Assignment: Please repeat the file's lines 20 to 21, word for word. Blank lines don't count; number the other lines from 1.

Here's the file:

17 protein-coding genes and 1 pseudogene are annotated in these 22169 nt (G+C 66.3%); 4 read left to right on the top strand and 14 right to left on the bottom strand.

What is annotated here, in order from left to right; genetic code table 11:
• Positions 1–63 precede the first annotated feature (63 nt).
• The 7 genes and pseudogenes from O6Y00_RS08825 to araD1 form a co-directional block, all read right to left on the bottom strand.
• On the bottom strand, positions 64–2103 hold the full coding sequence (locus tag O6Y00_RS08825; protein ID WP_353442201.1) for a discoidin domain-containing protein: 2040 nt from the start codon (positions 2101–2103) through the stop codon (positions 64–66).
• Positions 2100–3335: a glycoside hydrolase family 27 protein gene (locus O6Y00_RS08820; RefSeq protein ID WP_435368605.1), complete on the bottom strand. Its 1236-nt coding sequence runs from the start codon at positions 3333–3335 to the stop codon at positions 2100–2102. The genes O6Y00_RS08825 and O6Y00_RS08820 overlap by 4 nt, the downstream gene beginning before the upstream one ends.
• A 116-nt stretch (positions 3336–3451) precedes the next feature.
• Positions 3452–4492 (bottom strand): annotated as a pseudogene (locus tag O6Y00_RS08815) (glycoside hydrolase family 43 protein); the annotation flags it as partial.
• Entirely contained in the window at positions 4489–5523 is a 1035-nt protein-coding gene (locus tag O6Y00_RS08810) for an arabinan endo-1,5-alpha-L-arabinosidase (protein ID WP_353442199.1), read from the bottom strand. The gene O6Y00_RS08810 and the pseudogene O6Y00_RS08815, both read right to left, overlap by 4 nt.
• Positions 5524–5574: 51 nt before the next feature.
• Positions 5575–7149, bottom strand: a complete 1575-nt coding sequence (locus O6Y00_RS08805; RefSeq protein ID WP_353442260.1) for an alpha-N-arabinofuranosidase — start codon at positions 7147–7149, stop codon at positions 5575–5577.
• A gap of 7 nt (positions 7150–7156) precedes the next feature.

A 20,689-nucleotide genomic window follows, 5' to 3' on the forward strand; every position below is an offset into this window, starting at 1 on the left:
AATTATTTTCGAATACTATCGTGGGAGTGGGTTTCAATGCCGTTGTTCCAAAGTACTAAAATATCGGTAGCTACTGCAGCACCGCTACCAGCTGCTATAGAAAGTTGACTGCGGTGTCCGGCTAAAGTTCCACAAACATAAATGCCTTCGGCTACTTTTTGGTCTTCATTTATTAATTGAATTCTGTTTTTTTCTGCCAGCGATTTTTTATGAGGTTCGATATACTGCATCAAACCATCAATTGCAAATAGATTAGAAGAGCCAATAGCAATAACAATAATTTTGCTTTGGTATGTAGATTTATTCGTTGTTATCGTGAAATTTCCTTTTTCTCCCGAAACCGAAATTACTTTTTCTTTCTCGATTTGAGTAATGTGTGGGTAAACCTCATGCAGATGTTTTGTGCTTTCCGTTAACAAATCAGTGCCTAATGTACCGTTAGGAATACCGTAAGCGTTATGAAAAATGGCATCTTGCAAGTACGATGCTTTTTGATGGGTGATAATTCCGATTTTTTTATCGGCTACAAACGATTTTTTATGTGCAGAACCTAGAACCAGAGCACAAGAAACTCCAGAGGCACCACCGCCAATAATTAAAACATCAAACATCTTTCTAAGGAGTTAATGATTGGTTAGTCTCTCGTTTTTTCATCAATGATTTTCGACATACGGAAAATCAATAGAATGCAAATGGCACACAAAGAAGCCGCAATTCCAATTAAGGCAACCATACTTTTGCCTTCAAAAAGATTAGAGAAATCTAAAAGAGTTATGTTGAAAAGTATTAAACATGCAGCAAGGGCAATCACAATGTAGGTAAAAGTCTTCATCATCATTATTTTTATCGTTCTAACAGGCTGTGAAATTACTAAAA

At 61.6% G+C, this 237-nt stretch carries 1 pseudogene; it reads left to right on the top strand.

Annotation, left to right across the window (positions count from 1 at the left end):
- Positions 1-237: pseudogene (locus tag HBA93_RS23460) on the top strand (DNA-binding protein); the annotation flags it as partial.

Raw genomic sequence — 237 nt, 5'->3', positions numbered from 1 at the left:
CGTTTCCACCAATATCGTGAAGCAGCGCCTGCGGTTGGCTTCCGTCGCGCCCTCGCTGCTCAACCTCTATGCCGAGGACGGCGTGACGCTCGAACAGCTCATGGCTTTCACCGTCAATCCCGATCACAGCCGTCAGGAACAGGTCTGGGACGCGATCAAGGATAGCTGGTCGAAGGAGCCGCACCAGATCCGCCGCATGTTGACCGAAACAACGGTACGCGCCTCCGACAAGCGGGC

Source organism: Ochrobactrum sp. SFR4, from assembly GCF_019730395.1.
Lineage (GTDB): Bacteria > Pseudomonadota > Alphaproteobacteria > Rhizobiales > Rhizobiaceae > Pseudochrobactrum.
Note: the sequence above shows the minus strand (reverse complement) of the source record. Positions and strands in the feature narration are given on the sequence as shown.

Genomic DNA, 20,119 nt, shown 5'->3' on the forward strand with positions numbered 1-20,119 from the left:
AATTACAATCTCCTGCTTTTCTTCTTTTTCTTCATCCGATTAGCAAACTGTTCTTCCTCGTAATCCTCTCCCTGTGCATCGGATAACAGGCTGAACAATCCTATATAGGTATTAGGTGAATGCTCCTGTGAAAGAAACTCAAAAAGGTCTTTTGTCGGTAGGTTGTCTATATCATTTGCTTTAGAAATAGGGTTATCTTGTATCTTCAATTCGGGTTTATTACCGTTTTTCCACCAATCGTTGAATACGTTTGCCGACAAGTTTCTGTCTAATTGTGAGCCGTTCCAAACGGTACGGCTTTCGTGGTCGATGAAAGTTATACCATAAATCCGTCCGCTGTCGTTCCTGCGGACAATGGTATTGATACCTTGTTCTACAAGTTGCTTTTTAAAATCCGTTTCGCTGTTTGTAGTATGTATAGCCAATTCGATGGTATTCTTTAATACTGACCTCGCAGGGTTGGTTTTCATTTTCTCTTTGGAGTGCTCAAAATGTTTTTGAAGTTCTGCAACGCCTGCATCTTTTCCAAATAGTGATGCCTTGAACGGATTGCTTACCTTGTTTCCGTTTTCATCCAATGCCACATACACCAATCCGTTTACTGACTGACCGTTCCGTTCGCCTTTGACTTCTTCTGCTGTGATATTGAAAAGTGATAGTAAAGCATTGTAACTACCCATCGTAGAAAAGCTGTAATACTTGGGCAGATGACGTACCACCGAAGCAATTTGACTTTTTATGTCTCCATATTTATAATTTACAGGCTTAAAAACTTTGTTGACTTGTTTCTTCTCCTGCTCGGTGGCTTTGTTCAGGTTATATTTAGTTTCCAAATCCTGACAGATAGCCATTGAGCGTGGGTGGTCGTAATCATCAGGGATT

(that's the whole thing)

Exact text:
Source organism: Ochrobactrum sp. SFR4, from assembly GCF_019730395.1.
Lineage (GTDB): Bacteria > Pseudomonadota > Alphaproteobacteria > Rhizobiales > Rhizobiaceae > Pseudochrobactrum.